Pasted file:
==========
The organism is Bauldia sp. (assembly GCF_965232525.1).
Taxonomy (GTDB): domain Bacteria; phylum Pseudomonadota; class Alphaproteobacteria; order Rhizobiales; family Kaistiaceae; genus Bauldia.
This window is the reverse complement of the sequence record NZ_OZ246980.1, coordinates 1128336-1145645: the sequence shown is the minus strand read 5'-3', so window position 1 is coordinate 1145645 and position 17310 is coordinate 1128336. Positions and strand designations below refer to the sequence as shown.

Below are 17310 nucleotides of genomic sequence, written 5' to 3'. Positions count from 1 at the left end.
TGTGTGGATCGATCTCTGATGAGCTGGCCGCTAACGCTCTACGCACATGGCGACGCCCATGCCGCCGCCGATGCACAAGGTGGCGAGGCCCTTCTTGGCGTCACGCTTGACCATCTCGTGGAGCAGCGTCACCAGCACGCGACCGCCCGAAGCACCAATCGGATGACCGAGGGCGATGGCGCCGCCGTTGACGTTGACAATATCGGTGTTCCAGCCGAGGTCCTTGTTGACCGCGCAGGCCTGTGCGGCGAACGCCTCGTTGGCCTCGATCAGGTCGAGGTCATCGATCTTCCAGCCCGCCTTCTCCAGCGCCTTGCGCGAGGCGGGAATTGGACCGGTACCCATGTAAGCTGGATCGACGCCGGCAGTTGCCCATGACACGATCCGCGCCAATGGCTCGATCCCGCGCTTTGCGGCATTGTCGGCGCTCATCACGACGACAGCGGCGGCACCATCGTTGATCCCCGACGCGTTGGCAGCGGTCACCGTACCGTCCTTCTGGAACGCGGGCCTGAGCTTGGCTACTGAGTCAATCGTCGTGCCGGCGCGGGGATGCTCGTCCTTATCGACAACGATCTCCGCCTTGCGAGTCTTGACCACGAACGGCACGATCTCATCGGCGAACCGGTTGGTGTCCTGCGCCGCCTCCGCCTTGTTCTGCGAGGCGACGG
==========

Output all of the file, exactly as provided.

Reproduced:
The organism is Bauldia sp. (assembly GCF_965232525.1).
Taxonomy (GTDB): domain Bacteria; phylum Pseudomonadota; class Alphaproteobacteria; order Rhizobiales; family Kaistiaceae; genus Bauldia.
This window is the reverse complement of the sequence record NZ_OZ246980.1, coordinates 1128336-1145645: the sequence shown is the minus strand read 5'-3', so window position 1 is coordinate 1145645 and position 17310 is coordinate 1128336. Positions and strand designations below refer to the sequence as shown.

Below are 17310 nucleotides of genomic sequence, written 5' to 3'. Positions count from 1 at the left end.
TGTGTGGATCGATCTCTGATGAGCTGGCCGCTAACGCTCTACGCACATGGCGACGCCCATGCCGCCGCCGATGCACAAGGTGGCGAGGCCCTTCTTGGCGTCACGCTTGACCATCTCGTGGAGCAGCGTCACCAGCACGCGACCGCCCGAAGCACCAATCGGATGACCGAGGGCGATGGCGCCGCCGTTGACGTTGACAATATCGGTGTTCCAGCCGAGGTCCTTGTTGACCGCGCAGGCCTGTGCGGCGAACGCCTCGTTGGCCTCGATCAGGTCGAGGTCATCGATCTTCCAGCCCGCCTTCTCCAGCGCCTTGCGCGAGGCGGGAATTGGACCGGTACCCATGTAAGCTGGATCGACGCCGGCAGTTGCCCATGACACGATCCGCGCCAATGGCTCGATCCCGCGCTTTGCGGCATTGTCGGCGCTCATCACGACGACAGCGGCGGCACCATCGTTGATCCCCGACGCGTTGGCAGCGGTCACCGTACCGTCCTTCTGGAACGCGGGCCTGAGCTTGGCTACTGAGTCAATCGTCGTGCCGGCGCGGGGATGCTCGTCCTTATCGACAACGATCTCCGCCTTGCGAGTCTTGACCACGAACGGCACGATCTCATCGGCGAACCGGTTGGTGTCCTGCGCCGCCTCCGCCTTGTTCTGCGAGGCGACGG